Muslim Men and Women Shaking Hands in Islam

Imagine one of your ordinary days in which you go out in the morning to go to work or the university or anywhere else. You attend some gatherings. You see men and women around you interacting and greeting on different occasions and in various manners, more frequently shaking hands.


You are a member of this community too, and you also used to greet different people with whom you had interactions every day and perhaps it was not important for you if the person you shake hands with is a man or a woman. But now, as a Muslim, you must know that shaking hands in Islam with the opposite gender is forbidden. If this has raised a question in your mind, we will be discussing the issue here.

Psychological Views on Shaking Hands    

Let’s start with Jennifer Huwer from the Department of Psychology at Haverford College who writes in her thesis on the Effects of Context, Intimacy, and Gender on Handshaking:
“Touching breaks through physical boundaries and disturbs personal space. Touch produces high levels of arousal that create powerful associations and evaluations of the toucher…Therefore, specific types of touch in one area of the body – namely, the hand – can be interpreted in several ways.” [1]


As a scientific fact, everything we do, or we say, or any other kind of action we perform via every part of our body from legs up to the eyes, or even any thought passing into our minds has energy in itself. Once we bring something into existence, such as an utterance or an action, hence its specific kind of energy, it will never go to an end; but it is transformed and transferred to different targets, leaving its influence on them and first on ourselves.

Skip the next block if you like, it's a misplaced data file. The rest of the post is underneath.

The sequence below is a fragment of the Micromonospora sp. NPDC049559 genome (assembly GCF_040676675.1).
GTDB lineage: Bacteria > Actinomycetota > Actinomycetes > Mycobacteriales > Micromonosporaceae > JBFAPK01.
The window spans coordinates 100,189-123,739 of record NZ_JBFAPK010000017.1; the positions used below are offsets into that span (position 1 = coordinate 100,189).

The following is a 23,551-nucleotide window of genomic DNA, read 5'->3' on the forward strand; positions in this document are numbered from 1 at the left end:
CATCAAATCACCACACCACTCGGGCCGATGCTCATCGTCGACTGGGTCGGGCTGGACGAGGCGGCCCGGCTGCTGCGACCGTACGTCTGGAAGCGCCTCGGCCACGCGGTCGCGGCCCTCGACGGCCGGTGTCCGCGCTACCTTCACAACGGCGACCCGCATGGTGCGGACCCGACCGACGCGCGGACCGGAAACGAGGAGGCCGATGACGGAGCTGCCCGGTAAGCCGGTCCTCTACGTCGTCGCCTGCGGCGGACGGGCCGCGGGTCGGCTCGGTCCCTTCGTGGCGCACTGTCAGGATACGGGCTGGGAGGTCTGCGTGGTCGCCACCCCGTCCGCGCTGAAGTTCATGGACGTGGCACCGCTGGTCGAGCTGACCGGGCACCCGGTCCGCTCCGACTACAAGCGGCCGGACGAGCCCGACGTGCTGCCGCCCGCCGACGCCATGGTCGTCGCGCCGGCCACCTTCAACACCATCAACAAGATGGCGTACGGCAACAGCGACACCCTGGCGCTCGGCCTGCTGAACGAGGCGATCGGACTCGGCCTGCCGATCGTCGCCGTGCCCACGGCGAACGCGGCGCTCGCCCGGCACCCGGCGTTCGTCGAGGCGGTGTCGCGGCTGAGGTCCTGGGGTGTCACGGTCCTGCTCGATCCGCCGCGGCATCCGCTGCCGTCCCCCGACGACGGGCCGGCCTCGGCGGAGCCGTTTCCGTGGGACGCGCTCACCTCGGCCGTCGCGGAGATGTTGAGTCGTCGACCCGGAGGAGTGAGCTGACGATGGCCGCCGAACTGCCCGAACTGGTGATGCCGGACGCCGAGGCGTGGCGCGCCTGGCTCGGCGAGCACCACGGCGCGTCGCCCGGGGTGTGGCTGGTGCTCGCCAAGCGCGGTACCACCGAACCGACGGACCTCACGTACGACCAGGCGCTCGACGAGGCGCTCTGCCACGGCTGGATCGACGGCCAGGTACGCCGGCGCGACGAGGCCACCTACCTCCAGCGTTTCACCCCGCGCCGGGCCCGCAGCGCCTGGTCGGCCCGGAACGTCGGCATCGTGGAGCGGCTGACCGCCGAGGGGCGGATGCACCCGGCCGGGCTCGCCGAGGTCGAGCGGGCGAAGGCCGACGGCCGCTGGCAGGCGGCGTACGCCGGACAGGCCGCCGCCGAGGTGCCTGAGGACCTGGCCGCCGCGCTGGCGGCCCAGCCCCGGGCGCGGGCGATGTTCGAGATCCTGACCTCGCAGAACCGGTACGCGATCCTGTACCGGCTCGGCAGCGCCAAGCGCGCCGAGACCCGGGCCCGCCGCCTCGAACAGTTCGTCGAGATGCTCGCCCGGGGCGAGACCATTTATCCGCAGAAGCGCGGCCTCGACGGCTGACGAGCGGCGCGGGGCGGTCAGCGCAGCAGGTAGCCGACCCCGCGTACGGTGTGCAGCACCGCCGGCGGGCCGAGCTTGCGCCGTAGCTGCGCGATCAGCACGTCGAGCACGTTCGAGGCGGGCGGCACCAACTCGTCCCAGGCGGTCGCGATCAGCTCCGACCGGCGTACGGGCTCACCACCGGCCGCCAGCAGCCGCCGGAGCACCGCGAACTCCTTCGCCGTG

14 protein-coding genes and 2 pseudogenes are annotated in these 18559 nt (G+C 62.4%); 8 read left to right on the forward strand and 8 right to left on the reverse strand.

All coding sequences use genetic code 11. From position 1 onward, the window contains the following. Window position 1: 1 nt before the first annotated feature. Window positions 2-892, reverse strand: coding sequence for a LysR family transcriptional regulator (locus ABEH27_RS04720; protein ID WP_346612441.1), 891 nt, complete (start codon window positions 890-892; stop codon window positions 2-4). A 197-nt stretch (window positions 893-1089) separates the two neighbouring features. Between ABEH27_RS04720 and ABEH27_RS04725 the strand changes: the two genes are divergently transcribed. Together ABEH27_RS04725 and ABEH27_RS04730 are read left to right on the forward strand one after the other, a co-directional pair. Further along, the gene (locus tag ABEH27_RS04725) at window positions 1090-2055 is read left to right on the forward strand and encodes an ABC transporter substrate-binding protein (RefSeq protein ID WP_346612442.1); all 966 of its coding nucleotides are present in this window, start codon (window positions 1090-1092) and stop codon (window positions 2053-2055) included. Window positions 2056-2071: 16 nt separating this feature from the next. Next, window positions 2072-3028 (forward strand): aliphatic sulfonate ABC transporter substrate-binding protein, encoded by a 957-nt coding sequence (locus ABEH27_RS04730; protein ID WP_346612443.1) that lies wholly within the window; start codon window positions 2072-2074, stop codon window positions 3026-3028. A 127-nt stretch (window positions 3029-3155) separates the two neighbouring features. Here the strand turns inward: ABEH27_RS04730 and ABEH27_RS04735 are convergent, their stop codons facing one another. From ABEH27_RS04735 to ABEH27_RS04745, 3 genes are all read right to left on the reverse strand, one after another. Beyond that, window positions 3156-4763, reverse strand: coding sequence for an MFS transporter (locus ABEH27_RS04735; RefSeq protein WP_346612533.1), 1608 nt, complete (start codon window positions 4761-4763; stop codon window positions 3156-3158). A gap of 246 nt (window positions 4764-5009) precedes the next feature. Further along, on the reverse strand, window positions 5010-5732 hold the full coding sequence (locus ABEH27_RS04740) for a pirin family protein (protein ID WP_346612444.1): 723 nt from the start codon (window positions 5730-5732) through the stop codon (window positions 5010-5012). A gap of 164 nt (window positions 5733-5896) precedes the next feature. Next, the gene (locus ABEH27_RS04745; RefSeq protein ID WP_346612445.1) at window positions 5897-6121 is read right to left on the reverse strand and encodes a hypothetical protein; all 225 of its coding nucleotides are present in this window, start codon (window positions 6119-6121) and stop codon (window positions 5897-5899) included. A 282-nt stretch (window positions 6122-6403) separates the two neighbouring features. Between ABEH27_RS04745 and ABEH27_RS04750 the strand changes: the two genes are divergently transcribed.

Thus in our interactions, we are producing some kind of energy. So when people from the opposite genders confront each other and shake hands or kiss or hug each other, as a kind of greeting, what kind of energy is being interchanged between them?  


shaking hands in Islam, Salam Islam

The Main Reason Behind the Prohibition of Shaking Hands in Islam

God has put some kind of desire in human’s nature by which the opposite sexes are attracted to each other. When women and men who are non-Mahrams, greet each other in any way involving touching their bodies or looking at one another in such a way that arises this desire, they will be leaving a negative effect on each other; although it may feel pleasant.


Once this instinct is provoked, to satisfy their sensual needs, people may go further in their relationships and may be driven into immoral and sinful acts. The final result would be regret, distrust among people and broken families and other mental and physical consequences. Because in Islam’s viewpoint, sensual desires must only be satisfied among spouses. Due to this and some other reasons we might not know, God has set some rules regarding the quality of relationships between women and men. Following these rules will make concepts like marriage and family meaningful.


We Can Control Ourselves